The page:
Services & Software

Watchdogs launch attack on filter law

Free speech groups the EFF and the ACLU are stepping up their fight against Net filtering in schools, campaigning against a law that mandates no federal funding without Web blocking.

Free speech proponents are stepping up their fight against Internet filtering in schools, waging a grassroots campaign against a law that requires Web blocking as a condition of federal funding.

The Electronic Frontier Foundation () and the American Civil Liberties Union () are asking people to send letters to their public school board members and congressional representatives, urging them to fight the Children's Internet Protection Act (CIPA).

Libraries have already seen portions of CIPA that require them to block Web material by a special panel of federal and appellate judges. But schools--which must still implement filters or lose federal funds--are just beginning to grapple with the consequences of inconsistent and controversial filtering software.

At a small rally in San Francisco on Wednesday attended by a handful of free speech advocates and an equal number of reporters, the EFF offered a peek at its upcoming report, which found that the most restrictive filtering software products often blocked access to search results that included state-mandated curriculum topics. The full report, due for release next month, also found that filtering software blocked sites that contained pictures of state capitals, information on premenstrual syndrome and weight control, and the "Danny the Dinosaur" grammar game.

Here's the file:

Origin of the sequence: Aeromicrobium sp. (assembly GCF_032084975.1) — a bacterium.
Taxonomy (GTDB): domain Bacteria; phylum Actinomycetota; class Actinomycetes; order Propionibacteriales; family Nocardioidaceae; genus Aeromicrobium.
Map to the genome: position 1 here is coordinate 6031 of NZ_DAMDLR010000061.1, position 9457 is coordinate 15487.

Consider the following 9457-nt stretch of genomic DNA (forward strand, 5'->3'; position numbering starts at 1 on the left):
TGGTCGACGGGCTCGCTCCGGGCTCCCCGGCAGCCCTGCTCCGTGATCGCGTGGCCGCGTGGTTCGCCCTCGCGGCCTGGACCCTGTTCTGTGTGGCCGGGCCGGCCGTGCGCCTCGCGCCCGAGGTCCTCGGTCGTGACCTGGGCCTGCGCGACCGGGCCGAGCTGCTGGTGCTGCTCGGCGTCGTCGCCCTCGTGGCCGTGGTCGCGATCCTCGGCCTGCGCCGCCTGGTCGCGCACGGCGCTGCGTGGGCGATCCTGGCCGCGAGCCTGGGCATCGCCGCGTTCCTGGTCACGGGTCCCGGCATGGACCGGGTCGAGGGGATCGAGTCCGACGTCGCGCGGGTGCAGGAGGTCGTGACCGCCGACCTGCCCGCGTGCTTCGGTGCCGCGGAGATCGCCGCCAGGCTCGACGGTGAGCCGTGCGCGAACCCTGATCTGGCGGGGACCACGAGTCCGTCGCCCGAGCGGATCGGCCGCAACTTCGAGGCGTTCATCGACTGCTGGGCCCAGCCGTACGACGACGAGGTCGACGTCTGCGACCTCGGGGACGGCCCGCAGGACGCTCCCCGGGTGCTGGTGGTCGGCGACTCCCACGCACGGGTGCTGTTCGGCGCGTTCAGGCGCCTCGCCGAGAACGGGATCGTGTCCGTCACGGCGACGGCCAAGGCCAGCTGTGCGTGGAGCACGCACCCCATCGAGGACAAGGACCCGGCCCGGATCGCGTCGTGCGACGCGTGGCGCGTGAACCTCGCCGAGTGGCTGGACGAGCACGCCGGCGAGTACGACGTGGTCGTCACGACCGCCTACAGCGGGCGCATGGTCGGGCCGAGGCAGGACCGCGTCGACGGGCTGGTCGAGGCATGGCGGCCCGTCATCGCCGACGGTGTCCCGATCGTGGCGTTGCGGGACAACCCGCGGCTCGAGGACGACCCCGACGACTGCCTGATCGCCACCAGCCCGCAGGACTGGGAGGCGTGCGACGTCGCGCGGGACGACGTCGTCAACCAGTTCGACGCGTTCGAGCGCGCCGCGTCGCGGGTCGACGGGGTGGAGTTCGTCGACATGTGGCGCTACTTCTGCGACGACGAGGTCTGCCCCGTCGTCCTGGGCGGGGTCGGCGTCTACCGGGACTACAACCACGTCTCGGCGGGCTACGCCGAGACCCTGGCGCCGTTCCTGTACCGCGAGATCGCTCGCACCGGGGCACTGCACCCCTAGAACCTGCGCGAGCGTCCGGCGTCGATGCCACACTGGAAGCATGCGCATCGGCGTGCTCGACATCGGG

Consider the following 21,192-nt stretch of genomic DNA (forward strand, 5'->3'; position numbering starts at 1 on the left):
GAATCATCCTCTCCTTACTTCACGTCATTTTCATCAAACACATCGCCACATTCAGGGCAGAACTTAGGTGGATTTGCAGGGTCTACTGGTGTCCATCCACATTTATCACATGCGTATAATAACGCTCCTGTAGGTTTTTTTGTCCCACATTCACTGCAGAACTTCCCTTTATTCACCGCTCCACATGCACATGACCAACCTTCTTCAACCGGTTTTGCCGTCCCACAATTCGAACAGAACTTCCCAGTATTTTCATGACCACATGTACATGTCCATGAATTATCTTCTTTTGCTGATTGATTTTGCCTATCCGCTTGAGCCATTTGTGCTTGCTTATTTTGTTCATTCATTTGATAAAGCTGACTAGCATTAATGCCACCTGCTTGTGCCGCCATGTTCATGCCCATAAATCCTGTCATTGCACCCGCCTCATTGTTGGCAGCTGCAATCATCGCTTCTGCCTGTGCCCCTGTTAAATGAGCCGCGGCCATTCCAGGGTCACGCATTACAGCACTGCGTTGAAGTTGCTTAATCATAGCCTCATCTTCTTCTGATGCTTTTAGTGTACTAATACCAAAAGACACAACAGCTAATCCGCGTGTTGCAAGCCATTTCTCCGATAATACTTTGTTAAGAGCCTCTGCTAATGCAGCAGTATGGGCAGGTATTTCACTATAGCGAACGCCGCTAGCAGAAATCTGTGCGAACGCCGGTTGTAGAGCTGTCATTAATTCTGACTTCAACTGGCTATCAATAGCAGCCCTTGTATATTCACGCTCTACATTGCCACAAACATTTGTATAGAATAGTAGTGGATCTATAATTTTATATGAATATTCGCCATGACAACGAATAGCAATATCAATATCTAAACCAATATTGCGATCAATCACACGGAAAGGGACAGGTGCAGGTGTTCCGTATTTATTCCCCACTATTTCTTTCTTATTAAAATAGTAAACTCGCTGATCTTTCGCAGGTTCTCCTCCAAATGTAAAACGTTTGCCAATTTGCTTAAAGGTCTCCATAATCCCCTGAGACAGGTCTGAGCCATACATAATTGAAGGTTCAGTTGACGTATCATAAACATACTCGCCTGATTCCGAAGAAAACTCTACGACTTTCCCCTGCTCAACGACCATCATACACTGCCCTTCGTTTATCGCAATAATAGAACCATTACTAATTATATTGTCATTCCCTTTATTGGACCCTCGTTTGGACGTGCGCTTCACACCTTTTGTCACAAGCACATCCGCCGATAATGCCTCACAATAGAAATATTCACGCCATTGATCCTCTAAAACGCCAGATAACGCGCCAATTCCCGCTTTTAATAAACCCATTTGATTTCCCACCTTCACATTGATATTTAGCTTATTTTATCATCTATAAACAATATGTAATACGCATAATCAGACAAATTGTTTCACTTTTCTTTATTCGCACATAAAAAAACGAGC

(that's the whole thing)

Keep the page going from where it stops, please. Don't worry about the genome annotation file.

Standing in the hot sun on the steps of Mission High School, representatives from the EFF and ACLU, along with two students and a librarian, blasted filtering software for keeping out educational material while letting other content through.

"It prevents freedom of speech," Dinah Schender, a student at Burlingame High School, told the gathering. She said filtering software doesn't help students learn how to safely navigate the Web.

ACLU attorney Ann Brick said a law requiring filtering undermines the educational mission of schools. "Blocking software slams these doors shut with a big 'keep out' sign," she said.

Brick said she and others are waiting for the U.S. Supreme Court's decision on the library part of CIPA before deciding whether to challenge the school portion in court. The high court is considering an appeal of the earlier decision to strike down the law.